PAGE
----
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Miracle in the Andes by Nando Parrado

Miracle in the Andes by Nando Parrado

Author:Nando Parrado [Parrado, Nando]
Language: eng
Format: epub
ISBN: 978-0-307-34702-2
Publisher: Crown Publishing Group
Published: 2006-04-06T16:00:00+00:00


ON THE MORNING of November 15, Numa, Roberto, Tintin, and I stood outside the fuselage, looking down the valley that sloped off to the east ready to begin our escape. Numa was beside me, and though he was trying to hide it, I could see he was in pain. Since the avalanche, he had forced himself to eat, despite his revulsion, knowing he’d need all his strength for the expedition. Still, like Coche, he could not stomach more than a few scraps at a time—sometimes he could not make himself swallow at all—and while his will remained strong, it was clear that his body had weakened. A few nights earlier, someone trying to make his way across the dark fuselage had stepped on Numa’s calf as he lay on the floor. An ugly bruise quickly appeared, and when Roberto saw how badly the leg had swollen, he advised Numa to drop out of the expedition. Numa assured Roberto that the bruise was nothing to be concerned about, and he firmly refused to let us leave without him.

“How are you feeling?” I asked him, after we had gathered our things and said good-bye to the others. “Are you sure you can make it on that leg?”

Numa shrugged. “It’s nothing,” he said. “I’ll be fine.”

As we set off down the slope, the weather was overcast and the air was chilly but the winds were light, and despite all my misgivings about the eastern trip, it felt good to be leaving the crash site at last. At first we made good progress moving down the slope, but after an hour or so of hiking, the skies darkened, temperatures dropped, and snow began to squall in violent spirals all around us. In the blink of an eye, a heavy storm rolled over us. Knowing that every second counted, we fought our way back up the slope and stumbled into the fuselage, frightened and half-frozen, just as the storm matured into a full-blown blizzard. As stiff winds rocked the plane, Roberto and I exchanged a sober glance. We understood, without speaking, that if the storm had hit just an hour or two later, trapping us farther from shelter on the open slopes, we would now be dead or dying.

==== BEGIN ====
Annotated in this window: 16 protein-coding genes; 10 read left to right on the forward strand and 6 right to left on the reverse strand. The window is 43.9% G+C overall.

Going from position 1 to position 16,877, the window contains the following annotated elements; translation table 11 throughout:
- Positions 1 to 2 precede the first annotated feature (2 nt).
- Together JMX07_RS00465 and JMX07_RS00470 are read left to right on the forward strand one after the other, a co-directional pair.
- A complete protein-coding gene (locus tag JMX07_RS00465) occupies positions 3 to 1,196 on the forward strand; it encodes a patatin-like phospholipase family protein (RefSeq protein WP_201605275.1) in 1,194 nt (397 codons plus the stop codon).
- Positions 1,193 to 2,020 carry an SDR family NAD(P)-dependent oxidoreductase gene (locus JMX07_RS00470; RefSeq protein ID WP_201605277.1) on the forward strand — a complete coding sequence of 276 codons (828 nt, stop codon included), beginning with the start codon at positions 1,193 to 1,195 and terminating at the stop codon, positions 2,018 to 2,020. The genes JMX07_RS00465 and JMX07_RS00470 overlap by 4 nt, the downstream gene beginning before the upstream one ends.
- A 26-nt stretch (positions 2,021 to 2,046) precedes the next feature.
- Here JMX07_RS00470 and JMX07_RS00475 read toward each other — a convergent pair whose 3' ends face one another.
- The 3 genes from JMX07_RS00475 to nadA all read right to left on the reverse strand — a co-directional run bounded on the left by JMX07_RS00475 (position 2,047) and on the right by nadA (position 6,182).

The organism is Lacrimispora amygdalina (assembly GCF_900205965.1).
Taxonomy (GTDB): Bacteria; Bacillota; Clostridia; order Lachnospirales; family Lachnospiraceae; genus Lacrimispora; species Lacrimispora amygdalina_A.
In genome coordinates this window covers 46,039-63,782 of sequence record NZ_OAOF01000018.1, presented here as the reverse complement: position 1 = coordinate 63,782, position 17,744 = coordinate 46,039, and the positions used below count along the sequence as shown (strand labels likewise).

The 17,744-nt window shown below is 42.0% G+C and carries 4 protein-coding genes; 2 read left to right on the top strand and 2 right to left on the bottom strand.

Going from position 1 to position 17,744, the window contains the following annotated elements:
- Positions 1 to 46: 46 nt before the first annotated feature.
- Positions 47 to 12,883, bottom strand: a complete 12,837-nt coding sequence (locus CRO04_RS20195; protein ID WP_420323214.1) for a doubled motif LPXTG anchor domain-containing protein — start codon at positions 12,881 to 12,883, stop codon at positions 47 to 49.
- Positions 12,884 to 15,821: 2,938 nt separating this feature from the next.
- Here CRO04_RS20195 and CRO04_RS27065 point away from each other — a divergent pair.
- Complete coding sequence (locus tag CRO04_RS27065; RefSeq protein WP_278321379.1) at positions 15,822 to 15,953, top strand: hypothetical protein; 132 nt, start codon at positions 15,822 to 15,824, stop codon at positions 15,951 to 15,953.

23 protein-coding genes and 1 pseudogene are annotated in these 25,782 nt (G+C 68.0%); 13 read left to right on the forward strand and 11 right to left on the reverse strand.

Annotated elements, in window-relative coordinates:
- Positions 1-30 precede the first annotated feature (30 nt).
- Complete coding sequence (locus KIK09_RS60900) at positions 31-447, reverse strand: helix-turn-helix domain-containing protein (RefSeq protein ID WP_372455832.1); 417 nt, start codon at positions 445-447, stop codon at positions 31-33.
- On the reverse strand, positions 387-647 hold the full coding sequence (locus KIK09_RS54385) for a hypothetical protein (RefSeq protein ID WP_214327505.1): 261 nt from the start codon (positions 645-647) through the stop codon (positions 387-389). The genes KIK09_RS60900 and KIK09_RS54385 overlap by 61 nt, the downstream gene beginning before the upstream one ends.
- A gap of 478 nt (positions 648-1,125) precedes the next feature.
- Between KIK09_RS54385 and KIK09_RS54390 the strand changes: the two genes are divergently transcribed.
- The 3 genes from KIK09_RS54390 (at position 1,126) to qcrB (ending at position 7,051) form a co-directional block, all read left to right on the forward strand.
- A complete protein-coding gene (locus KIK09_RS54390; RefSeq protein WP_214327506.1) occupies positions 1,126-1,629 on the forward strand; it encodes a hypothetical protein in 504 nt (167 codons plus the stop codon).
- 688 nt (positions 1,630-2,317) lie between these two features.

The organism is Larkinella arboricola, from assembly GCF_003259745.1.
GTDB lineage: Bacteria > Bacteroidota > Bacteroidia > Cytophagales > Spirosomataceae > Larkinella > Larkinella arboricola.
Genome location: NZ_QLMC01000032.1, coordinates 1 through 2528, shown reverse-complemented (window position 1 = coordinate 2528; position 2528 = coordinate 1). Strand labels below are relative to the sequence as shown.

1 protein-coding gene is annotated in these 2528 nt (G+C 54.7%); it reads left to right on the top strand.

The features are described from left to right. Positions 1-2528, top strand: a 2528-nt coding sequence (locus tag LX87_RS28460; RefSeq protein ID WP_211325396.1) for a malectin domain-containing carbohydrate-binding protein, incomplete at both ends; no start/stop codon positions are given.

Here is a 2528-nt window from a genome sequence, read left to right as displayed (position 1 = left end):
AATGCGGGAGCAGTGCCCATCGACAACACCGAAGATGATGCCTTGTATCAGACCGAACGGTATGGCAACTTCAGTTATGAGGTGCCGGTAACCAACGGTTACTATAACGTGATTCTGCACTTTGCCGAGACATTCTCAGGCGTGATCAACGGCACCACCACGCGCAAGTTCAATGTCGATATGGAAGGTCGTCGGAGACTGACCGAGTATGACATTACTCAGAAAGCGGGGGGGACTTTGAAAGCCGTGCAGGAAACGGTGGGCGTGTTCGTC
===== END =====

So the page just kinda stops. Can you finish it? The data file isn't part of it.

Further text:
The blizzard, one of the worst we’d had in all our weeks in the Andes, kept us penned in the fuselage for two long days. While we waited out the storm, Roberto grew more concerned with Numa’s leg. There were two large sores now, each almost as large as a billiard ball. As Roberto lanced and drained the sores, he realized Numa was in no shape to hike through the mountains.

“Your legs are getting bad,” said Roberto. “You’ll have to stay behind.”

For the first time on the mountain, Numa’s temper flared. “My leg is fine!” he shouted. “I can bear the pain!”

“Your leg is septic,” said Roberto. “If you would eat more, your body would be strong enough to fight off the infection.”

“I am not staying behind!”

Roberto glared at Numa and, with his characteristic bluntness, said, “You are too weak.



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